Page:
A record number of critical and high severity vulnerabilities were logged to the National Institute of Standards and Technology (NIST) and its National Vulnerability Database (NVD) in 2020. THE NVD is a repository of Common Vulnerabilities and Exposures (CVEs) reported by security professionals, researchers and vendors. It is used by security teams around the world to stay up to date with security vulnerabilities as they are discovered.

In January 2021, Redscan performed an analysis of the NVD to examine security and vulnerability trends. Their report focuses on vulnerabilities discovered in 2020, but also highlights wider CVE trends that have emerged since 1989.

Key findings include:

  • More security vulnerabilities were disclosed in 2020 (18,103) than in any other year to date – at an average rate of 50 CVEs per day
  • 57% of vulnerabilities in 2020 were classified as being ‘critical’ or ‘high severity’ (10,342)
  • There were more high and critical severity vulnerabilities in 2020 than the total number of all vulnerabilities recorded in 2010 (4,639 including low, medium, high, and critical) 
  • Nearly 4,000 vulnerabilities disclosed in 2020 can be described as ‘worst of the worst’ – meeting the worst criteria in all NVD filter categories 
  • Low complexity CVEs are on the rise, representing 63% of vulnerabilities disclosed in 2020 
  • Vulnerabilities which require no user interaction to exploit are also growing in number, representing 68% of all CVEs recorded in 2020 
  • Vulnerabilities which require no user privileges to exploit are on the decline (from 71% in 2016 to 58% in 2020)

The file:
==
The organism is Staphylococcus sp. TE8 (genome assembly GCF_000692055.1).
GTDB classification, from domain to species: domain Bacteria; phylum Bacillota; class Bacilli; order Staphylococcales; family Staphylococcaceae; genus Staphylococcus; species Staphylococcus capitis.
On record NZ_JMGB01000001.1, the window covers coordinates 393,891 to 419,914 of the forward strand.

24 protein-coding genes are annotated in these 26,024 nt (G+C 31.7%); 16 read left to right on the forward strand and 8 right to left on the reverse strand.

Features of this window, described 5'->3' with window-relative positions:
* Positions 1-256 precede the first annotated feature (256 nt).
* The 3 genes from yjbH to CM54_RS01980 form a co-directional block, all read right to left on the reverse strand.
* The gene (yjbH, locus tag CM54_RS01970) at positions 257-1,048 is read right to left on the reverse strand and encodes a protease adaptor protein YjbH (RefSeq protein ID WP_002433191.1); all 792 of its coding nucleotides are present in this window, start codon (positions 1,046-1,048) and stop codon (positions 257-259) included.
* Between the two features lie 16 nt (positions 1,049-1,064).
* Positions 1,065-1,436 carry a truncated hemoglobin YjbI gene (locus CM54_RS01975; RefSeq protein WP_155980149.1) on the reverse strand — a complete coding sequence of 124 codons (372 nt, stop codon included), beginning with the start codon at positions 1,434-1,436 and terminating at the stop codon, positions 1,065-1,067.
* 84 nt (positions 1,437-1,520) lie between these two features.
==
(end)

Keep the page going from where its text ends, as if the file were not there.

• 2020 saw a large spike in physical vulnerabilities
  • 70% of vulnerabilities expose a network-based attack vector

Oliver Tavakoli, CTO at Vectra, says, “The fact that 70% of the vulnerabilities expose a network-based attack vector is particularly concerning. As organizations have been moving to the cloud, this data is particularly worrisome as cloud patching strategies and security capabilities are generally less mature there. Coupled with the fact that the percent of attacks of low complexity is at its highest percentage since 2006, the need to patch smartly is clear – and given the impossibility of patching everything in real time, detection and response capabilities, particularly in the network, are necessary for organizations to achieve reasonable security resilience.”

Yaniv Bar-Dayan, CEO and co-founder at Vulcan Cyber, explains, “It’s not surprising that the number of CVEs is continuing to grow rapidly. The worlds dependence on software, and the fact that vendors take further responsibility on their own software’s security (especially after the SolarWinds incident), will lead vendors to disclose even more vulnerabilities. Eventually, this means one thing to the enterprise - it needs to adapt to a more scalable and robust remediation operation, that is not human dependent, but automated and effective. Even though there have never been more vulnerabilities classified as ‘critical’ or ‘high severity,’ the more important classification is whether or not the vulnerabilities create risk to your business. Your cybersecurity team must be able to prioritize vulnerabilities by assigning custom risk scoring that are relevant to your business."

Bar-Dayan adds, "Consider your unique risk tolerance, prioritize vulnerabilities based on severity of risk and the specific threat to business assets. Then fix what matters most. Identification and prioritization of vulnerabilities is simply a good start. The majority of the work still rests with IT operations and DevOps teams to actually remediate the vulnerabilities. Security teams need to work with their friends in IT if they want to win whack-a-mole, vulnerability remediation edition. Security teams must stop sending IT folks on a wild fix chase. Get the right remedies to the right people, right away, be it a patch, configuration script, workaround, compensating control or mitigating action. Help them get the most out of their favorite patch and configuration management, and endpoint security tools, to get actual “fix” done at scale.”

For detailed findings, please visit https://www.redscan.com/media/Redscan_NIST-Vulnerability-Analysis-2020_v1.0.pdf